This Street in Shanghai Used to Protect Jews Hiding From Hitler. Now It Holds Religious Prisoners.

By Leo Timm for the Epoch Times

During World War II, 20,000 German Jews fleeing imminent persecution and extermination found refuge in the “Paris of the Orient”—the popular nickname for Shanghai at the time. They resided in an international settlement centered along Changyang Road, located near the mouth of the Yangtze River.

The story of the Holocaust and those fortunate enough to ride it out in Republican China is recorded in the exhibitions at the Shanghai Jewish Refugees Museum. Vintage photos and artifacts on display, as well as educational videos playing on screens at the former synagogue keep the memory of the Shoah fresh in contemporary minds.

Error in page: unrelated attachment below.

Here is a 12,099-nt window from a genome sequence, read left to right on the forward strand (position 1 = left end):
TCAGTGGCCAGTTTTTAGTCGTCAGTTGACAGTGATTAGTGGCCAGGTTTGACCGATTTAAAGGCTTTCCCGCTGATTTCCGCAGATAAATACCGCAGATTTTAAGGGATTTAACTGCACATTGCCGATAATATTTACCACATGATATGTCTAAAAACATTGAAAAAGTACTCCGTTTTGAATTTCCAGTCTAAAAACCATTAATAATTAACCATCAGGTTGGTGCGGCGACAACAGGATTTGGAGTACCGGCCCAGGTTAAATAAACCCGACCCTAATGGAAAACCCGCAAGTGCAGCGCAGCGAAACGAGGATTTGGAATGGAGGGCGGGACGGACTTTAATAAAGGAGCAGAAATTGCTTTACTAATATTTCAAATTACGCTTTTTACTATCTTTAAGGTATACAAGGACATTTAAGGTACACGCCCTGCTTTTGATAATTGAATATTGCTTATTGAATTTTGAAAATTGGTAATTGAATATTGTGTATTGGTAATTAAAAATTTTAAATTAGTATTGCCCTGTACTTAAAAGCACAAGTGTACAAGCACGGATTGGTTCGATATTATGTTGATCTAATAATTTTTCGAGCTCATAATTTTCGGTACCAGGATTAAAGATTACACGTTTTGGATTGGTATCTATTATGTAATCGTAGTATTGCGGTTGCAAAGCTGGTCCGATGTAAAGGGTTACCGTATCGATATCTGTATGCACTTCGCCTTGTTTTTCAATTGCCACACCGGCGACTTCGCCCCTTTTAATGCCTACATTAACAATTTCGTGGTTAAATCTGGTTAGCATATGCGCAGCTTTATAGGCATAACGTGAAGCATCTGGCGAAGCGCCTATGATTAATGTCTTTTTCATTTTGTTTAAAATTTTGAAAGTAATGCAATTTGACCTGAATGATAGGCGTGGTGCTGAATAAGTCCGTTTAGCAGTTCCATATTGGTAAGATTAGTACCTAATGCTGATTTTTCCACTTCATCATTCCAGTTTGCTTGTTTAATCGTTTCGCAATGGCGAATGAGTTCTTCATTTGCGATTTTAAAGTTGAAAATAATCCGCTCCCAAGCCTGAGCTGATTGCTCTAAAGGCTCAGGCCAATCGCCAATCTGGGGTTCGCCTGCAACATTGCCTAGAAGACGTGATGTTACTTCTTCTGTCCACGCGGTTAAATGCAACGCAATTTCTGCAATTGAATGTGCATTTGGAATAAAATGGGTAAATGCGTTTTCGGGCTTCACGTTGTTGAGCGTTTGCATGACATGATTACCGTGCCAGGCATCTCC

But right across the street, in the Tilanqiao Prison, a similar horror is still being played out.

In 1999, when the Communist Party deemed tens of millions of adherents of the Falun Gong spiritual discipline to be state enemies, many of them would end up being incarcerated at Tilanqiao, known as the “Alcatraz of the Orient.” The brutality behind its gates is over a decade’s worth of spiritual struggle between a communist political campaign and the freedom to choose one’s faith.

Though no Chinese law bans Falun Gong, millions of adherents have been jailed in the over sixteen years of the campaign against them. Torture, forced labor, and brainwashing are common punishments for practicing Falun Gong, and researchers say that hundreds of thousands have been murdered in Chinese military hospitals for their organs.

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